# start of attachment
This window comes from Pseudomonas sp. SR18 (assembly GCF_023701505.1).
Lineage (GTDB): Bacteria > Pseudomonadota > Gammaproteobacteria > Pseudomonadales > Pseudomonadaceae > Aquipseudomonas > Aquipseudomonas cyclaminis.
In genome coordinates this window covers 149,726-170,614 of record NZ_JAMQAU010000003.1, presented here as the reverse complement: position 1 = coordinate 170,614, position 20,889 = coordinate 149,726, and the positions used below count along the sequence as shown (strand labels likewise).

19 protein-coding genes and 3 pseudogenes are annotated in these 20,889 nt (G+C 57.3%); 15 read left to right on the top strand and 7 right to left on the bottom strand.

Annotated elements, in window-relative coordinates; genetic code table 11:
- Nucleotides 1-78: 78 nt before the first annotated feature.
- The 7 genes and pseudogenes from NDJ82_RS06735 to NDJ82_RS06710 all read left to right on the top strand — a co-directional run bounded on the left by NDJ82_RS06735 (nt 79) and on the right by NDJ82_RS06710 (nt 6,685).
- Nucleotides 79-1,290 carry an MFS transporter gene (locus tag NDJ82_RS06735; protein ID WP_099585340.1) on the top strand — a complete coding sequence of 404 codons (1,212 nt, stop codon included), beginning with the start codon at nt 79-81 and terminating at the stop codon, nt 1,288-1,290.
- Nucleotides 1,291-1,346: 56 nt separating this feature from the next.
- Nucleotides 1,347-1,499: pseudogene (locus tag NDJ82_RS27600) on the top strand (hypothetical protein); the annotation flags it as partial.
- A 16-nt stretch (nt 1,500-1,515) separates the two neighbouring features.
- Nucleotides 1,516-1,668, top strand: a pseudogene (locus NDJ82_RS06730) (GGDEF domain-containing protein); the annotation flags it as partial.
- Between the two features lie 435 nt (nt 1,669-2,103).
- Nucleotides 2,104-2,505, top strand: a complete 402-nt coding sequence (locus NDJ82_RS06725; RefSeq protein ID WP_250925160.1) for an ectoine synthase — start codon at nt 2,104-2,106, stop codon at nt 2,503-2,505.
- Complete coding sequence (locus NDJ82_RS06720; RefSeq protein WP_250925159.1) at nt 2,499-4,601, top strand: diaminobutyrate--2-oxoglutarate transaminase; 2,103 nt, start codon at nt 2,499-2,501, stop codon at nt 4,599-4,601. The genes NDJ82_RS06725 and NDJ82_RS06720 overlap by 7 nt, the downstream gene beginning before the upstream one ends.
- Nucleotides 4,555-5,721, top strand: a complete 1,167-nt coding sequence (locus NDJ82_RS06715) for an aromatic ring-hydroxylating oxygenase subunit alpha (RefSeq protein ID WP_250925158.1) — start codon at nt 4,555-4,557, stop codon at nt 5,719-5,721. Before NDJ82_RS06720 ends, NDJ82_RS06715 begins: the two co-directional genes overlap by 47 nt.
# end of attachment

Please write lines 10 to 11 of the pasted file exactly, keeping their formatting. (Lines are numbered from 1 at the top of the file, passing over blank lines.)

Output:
- Nucleotides 1,347-1,499: pseudogene (locus tag NDJ82_RS27600) on the top strand (hypothetical protein); the annotation flags it as partial.
- A 16-nt stretch (nt 1,500-1,515) separates the two neighbouring features.